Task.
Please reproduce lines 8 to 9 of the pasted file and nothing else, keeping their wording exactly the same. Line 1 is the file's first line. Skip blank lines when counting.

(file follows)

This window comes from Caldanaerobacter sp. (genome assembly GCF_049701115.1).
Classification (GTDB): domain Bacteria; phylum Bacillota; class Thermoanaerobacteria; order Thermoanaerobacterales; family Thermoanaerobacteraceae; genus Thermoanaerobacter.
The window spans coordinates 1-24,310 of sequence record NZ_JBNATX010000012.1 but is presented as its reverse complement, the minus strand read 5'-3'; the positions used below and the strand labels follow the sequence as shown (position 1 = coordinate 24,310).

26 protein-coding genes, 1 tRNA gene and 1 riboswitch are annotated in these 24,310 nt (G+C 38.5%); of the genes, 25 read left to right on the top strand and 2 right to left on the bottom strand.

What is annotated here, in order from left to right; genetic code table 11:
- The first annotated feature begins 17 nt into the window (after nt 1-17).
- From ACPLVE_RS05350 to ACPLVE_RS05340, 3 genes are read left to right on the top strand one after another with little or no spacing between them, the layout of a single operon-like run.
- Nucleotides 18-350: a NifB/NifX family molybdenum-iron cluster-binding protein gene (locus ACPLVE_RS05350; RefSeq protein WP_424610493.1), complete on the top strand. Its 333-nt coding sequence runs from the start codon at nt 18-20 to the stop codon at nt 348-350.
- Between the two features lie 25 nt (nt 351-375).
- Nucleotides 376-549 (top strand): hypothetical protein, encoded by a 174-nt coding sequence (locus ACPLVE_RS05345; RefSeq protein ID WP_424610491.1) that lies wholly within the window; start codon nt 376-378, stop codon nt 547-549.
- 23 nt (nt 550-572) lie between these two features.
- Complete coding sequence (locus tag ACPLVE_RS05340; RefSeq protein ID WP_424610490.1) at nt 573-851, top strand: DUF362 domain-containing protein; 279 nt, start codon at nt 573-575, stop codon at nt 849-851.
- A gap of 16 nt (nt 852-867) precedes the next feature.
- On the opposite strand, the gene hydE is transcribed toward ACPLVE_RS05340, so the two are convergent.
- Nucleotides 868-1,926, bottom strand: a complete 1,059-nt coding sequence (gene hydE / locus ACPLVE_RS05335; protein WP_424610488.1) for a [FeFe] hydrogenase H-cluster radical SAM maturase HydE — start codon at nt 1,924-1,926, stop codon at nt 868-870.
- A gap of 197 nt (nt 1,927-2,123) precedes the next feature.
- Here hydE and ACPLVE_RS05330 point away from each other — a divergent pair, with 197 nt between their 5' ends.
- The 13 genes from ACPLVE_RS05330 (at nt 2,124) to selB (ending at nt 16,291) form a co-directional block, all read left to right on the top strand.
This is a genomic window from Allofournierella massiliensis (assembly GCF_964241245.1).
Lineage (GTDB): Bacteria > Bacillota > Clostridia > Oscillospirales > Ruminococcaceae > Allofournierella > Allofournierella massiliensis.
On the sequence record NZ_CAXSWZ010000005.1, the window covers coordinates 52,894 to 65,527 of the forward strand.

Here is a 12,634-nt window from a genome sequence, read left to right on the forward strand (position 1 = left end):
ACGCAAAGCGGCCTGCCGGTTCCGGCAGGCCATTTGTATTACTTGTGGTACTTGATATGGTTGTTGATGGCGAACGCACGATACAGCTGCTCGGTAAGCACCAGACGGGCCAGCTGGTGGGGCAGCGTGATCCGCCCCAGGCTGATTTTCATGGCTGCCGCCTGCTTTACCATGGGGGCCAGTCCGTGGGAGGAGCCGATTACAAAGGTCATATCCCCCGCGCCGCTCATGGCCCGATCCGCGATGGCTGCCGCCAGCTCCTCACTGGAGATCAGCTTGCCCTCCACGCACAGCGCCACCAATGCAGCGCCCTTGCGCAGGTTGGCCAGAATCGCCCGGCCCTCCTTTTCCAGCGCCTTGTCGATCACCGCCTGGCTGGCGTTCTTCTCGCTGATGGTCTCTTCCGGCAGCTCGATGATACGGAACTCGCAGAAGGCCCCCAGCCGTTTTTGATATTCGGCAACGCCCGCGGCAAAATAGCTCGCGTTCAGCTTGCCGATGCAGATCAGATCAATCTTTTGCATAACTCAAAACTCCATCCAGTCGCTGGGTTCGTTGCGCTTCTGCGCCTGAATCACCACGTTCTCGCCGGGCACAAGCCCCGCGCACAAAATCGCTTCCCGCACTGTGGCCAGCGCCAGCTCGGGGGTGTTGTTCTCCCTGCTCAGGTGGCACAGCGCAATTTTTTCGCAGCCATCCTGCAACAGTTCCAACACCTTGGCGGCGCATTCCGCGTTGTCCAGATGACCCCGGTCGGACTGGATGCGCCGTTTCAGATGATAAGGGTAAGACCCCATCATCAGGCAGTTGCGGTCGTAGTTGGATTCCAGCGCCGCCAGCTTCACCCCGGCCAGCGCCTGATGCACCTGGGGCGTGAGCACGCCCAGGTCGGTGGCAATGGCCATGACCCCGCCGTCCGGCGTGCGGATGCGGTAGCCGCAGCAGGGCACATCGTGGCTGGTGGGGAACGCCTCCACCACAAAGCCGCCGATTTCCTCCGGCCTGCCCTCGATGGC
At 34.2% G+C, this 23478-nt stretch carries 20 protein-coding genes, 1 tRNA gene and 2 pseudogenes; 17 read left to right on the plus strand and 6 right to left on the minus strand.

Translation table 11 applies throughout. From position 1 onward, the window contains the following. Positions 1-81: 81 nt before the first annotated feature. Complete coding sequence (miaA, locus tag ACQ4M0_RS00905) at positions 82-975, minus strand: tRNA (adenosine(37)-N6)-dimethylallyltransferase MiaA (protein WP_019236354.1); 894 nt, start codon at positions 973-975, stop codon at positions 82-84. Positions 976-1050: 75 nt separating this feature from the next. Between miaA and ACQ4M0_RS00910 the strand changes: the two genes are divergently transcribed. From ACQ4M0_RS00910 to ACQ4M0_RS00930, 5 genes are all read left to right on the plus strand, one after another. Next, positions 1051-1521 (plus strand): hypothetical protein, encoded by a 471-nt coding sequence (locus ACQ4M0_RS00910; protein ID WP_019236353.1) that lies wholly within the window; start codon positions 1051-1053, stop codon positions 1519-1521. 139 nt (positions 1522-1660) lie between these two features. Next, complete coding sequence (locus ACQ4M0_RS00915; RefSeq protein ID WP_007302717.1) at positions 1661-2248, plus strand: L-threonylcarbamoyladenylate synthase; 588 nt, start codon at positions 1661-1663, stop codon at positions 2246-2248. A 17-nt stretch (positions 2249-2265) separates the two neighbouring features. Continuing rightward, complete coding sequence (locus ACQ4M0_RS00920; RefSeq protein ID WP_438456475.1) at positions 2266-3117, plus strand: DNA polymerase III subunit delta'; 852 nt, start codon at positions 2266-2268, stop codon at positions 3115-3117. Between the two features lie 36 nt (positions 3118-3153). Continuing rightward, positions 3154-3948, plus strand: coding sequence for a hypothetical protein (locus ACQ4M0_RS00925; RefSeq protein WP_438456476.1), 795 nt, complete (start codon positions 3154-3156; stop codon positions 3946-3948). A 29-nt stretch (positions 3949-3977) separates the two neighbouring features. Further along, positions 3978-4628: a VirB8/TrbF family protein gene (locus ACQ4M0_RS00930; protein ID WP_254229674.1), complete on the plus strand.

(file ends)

- Nucleotides 18-350: a NifB/NifX family molybdenum-iron cluster-binding protein gene (locus ACPLVE_RS05350; RefSeq protein WP_424610493.1), complete on the top strand. Its 333-nt coding sequence runs from the start codon at nt 18-20 to the stop codon at nt 348-350.
- Between the two features lie 25 nt (nt 351-375).